Approximately 3 million couples in the UK prefer to cohabit, rather than get married or enter a civil partnership. For example, you might have chosen to have a religious ceremony, but have not registered your marriage. Cohabitees are sometimes called common-law partners.
Legal rights of cohabitees
As a cohabitee you do not have automatic entitlement to property you share.
In case of rental properties only the tenant named in the rental agreement generally has the right to live in the property and is responsible for paying the rent. As a not named tenant, for example:
- you are likely to need the landlord’s consent to move in;
- the tenant named on the agreement can ask you to move out at any time.
If the property is owned by one of you, the situation is similar. Only the property owner is the entitled to live there. The owner is also the one making decisions, such as selling the property.
However, even where only your partner owns the property, you may have some rights in certain cases, for example, if:
- your partner has agreed in writing that you have rights to a share of the property;
- you contribute financially to the property;
- if you have children, you can apply for a court order so you can have the right to continue living in the property if this is in the children’s best interests.
Cohabitation and children
From the legal perspective, you make important decision regarding children if you have parental responsibility for them.
If the parents of children are not married, only the mother gets an automatic parental responsibility. As the mother’s partner you will only have parental responsibility if:
- you are named as the father on the birth certificate (for a child born after December 2003) or
- if you enter into a parental responsibility agreement with the mother, get a parental responsibility order or child arrangements order from court, or if you marry the child’s mother.
If you decide to separate, other considerations will apply:
- the children’s place of residence and their contact with parents is determined taking into consideration the children’s best interests and is not based on who has parental responsibility.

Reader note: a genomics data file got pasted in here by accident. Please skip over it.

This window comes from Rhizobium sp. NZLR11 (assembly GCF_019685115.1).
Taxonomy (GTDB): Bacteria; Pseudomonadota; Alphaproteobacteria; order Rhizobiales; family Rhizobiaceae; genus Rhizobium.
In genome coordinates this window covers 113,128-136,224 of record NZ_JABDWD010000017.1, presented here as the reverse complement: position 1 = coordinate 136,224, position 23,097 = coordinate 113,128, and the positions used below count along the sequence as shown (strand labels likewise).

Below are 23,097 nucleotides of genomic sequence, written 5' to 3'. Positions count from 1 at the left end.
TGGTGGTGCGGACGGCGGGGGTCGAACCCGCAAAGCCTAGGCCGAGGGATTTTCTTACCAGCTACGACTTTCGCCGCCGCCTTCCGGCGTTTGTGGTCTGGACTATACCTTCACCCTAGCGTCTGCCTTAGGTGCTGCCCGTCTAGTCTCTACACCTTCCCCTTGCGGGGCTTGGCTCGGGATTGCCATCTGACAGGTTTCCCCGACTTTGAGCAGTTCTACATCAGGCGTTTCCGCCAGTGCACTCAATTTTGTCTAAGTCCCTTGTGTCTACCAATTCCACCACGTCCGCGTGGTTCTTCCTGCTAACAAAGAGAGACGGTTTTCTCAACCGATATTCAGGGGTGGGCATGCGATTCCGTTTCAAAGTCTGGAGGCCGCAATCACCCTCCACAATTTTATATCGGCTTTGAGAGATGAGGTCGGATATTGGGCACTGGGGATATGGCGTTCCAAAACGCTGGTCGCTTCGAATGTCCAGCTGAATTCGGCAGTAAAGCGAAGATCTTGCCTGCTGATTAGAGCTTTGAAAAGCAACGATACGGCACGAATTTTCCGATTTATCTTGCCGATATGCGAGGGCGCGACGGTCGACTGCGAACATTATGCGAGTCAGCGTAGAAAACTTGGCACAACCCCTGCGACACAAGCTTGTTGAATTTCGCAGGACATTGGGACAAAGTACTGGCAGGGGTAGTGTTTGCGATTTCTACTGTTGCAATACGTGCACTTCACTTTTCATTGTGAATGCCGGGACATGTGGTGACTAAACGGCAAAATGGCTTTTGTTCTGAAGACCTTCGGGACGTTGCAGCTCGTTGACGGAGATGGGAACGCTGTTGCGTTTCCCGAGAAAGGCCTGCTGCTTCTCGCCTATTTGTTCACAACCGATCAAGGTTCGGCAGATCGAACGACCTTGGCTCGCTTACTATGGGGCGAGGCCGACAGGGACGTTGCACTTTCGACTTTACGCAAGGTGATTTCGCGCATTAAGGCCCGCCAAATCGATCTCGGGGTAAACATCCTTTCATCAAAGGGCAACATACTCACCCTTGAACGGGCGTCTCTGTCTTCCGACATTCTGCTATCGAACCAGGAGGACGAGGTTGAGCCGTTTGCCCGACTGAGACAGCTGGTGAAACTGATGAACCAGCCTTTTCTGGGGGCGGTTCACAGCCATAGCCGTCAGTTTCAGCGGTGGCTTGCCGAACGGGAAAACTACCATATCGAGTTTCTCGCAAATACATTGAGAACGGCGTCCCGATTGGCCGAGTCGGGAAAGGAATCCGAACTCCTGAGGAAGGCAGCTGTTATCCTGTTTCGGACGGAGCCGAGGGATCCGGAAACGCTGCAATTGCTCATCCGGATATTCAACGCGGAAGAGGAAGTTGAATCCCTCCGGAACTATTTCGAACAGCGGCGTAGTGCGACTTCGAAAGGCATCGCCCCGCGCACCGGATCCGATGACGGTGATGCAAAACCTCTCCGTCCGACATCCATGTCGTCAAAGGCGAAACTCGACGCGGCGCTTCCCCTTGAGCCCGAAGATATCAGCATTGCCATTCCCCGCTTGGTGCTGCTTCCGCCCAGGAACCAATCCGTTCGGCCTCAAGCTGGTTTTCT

- If your children live with your former partner, you may be required to pay their maintenance.
- Ideally, childcare arrangements will be agreed between you, but either of you can apply to the court to help resolve your disputes.
Your rights after your partner’s death
As a general rule, cohabiting partners have no automatic inheritance rights after their partner dies, although they may be a beneficiary under their partner’s will or can inherit the deceased partner’s share if they are joint tenants. If you are a beneficiary, any assets you receive may be subject to inheritance tax – tax exemption does not apply to unmarried couples.
If you have cohabited for at least two years or if you can show that you were financially dependent on your partner, you can make a claim for a financial settlement even when there is not a will in place.
We can help you to draw up a cohabitation agreement which can protect you from risks if you separate or your partner dies. A written cohabitation agreement can detail which contributions you and your partner will make and what share of your home you are both entitled to. Please get in touch with us today on 0203 146 3549 / [email protected]
All our articles are intended for informational purposes only and do not constitute legal advice. It is recommended that specific professional advice is sought before acting on any of the information provided.